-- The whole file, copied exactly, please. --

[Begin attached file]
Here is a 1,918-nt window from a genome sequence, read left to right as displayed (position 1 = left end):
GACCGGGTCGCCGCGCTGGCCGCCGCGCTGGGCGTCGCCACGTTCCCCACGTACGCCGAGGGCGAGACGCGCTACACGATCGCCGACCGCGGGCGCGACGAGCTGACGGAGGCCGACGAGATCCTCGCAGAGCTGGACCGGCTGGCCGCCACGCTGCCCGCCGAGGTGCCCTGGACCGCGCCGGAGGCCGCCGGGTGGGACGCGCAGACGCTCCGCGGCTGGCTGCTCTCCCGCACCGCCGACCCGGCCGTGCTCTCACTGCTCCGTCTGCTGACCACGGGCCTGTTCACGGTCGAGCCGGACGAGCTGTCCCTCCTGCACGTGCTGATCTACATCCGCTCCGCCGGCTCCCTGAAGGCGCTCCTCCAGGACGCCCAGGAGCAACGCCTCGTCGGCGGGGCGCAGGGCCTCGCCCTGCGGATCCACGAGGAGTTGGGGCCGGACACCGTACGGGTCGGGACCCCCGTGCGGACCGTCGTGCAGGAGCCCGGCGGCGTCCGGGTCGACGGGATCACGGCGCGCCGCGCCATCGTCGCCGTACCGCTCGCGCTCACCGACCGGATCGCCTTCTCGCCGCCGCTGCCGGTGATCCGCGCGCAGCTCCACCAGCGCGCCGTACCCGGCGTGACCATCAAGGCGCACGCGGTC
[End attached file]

Here is a 1,918-nt window from a genome sequence, read left to right as displayed (position 1 = left end):
GACCGGGTCGCCGCGCTGGCCGCCGCGCTGGGCGTCGCCACGTTCCCCACGTACGCCGAGGGCGAGACGCGCTACACGATCGCCGACCGCGGGCGCGACGAGCTGACGGAGGCCGACGAGATCCTCGCAGAGCTGGACCGGCTGGCCGCCACGCTGCCCGCCGAGGTGCCCTGGACCGCGCCGGAGGCCGCCGGGTGGGACGCGCAGACGCTCCGCGGCTGGCTGCTCTCCCGCACCGCCGACCCGGCCGTGCTCTCACTGCTCCGTCTGCTGACCACGGGCCTGTTCACGGTCGAGCCGGACGAGCTGTCCCTCCTGCACGTGCTGATCTACATCCGCTCCGCCGGCTCCCTGAAGGCGCTCCTCCAGGACGCCCAGGAGCAACGCCTCGTCGGCGGGGCGCAGGGCCTCGCCCTGCGGATCCACGAGGAGTTGGGGCCGGACACCGTACGGGTCGGGACCCCCGTGCGGACCGTCGTGCAGGAGCCCGGCGGCGTCCGGGTCGACGGGATCACGGCGCGCCGCGCCATCGTCGCCGTACCGCTCGCGCTCACCGACCGGATCGCCTTCTCGCCGCCGCTGCCGGTGATCCGCGCGCAGCTCCACCAGCGCGCCGTACCCGGCGTGACCATCAAGGCGCACGCGGTC